How much could a bad decision cost you?

Three considerations for health system and hospital leaders

By | 2 minute read | June 27, 2019

Decision-making is one of the most important responsibilities of a leader. However, a recent survey reported that more than 70 percent of executives believe that bad decisions are as common as good decisions in their organization.1 These poor decisions can have a significant impact on a company, but for leaders of health organizations, the stakes are unmistakably high.

Your organization needs to position itself for long-term financial success and fulfill its mission to the community through quality clinical care. The organization needs you to come up with the right questions, as well as the right answers, to improve operational processes. The board is going to review the data on your organization’s performance to determine your effectiveness as a leader.

But what will a bad decision cost?

  1. Reputation. Nine out of 10 people indicate that reputation is important when selecting a hospital.2 In today’s modern online world, a single patient review posted on the internet can harm your reputation. The patient experience drives reputation and delivering a positive patient experience is key for attracting new patients-and essential for retaining current ones. Positive patient experiences are related to better health outcomes which can result in lower readmission rates. And why is this important? Because value based purchasing has tied Medicare reimbursement to HCAHPS scores. It’s an ongoing chain of events. Hospitals are rated highly by their patients. Reputation drives utilization. Utilization drives future utilization.2 A bad decision could change that.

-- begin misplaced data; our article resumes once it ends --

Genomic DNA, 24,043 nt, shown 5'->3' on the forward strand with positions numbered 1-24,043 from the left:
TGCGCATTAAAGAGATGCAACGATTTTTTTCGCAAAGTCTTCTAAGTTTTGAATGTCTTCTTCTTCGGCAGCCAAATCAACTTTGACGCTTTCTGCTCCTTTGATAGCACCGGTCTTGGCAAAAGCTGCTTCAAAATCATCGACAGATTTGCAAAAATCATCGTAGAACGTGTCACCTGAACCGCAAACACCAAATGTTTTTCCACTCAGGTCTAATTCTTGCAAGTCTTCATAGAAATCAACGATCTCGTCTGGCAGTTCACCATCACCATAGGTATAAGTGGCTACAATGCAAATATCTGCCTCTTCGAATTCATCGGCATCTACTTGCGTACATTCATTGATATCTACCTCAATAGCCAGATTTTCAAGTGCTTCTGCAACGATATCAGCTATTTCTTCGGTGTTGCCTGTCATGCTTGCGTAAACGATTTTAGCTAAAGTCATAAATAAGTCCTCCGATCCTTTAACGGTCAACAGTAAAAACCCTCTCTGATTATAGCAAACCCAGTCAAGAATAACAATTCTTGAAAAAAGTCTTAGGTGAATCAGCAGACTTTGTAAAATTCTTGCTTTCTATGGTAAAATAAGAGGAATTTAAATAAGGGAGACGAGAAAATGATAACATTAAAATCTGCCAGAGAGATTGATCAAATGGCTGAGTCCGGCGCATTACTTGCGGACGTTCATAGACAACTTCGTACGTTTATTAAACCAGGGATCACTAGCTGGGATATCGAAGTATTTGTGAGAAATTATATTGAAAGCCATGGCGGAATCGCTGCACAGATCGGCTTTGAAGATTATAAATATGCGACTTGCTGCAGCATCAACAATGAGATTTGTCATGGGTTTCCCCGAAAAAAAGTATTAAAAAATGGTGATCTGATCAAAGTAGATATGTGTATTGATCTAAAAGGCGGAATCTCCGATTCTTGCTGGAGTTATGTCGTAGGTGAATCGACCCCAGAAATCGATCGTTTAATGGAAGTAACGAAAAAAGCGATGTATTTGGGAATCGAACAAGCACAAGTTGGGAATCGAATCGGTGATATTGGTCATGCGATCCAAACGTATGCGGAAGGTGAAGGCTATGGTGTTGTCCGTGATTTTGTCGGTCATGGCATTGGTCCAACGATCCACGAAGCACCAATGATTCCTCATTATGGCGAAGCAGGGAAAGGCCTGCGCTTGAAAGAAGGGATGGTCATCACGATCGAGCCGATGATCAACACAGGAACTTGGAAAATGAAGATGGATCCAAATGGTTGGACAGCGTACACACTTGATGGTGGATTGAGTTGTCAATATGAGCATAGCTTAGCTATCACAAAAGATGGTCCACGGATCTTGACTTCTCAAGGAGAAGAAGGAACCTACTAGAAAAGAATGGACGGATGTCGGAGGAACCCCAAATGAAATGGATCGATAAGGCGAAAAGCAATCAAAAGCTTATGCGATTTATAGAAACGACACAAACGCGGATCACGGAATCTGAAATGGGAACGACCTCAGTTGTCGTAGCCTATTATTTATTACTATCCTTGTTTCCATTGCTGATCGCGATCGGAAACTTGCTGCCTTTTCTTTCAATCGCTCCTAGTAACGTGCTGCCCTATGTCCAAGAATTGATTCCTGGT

2. Perception. As it relates to reputation and patient care, poor decisions can negatively impact the health and mortality of those you serve. Studies show that when a hospital has a higher reputation, patients and their relatives feel the hospital offers a safer clinical environment. Patient safety and clinical quality scores are easily available to the public, making it necessary for hospitals to take more action to protect not only their reputation, but their patients. Major factors, including confidence in providers, clinical results and, of course, reputation, contribute to the public’s perception of the safety and clinical quality of your hospital.3
  3. Performance. While the mission of your hospital or health system likely relates to patient care, you must manage the financial health of your organization to deliver quality services to the community. As the industry has shifted, this means you need maintain the organization’s balance sheet, but make strategic investments now to improve revenue capture in the future – such as finding ways to improve reimbursement rates and offering new services to attract and keep the discerning healthcare consumer. A poor decision can certainly impact your organization’s ability to improve performance.

Good decisions can propel a health organization forward, bringing new opportunities to support the community and clinicians. Yet, healthcare is full of unanticipated events, and plans can sometimes be affected by unexpected organizational shifts.

So, how can you make sure your decision is the right one? Unfortunately, there is no magic eight ball that will let you see into the future but there are ways to improve decision-making with right resources and insights.

Learn more about leading system-wide performance improvement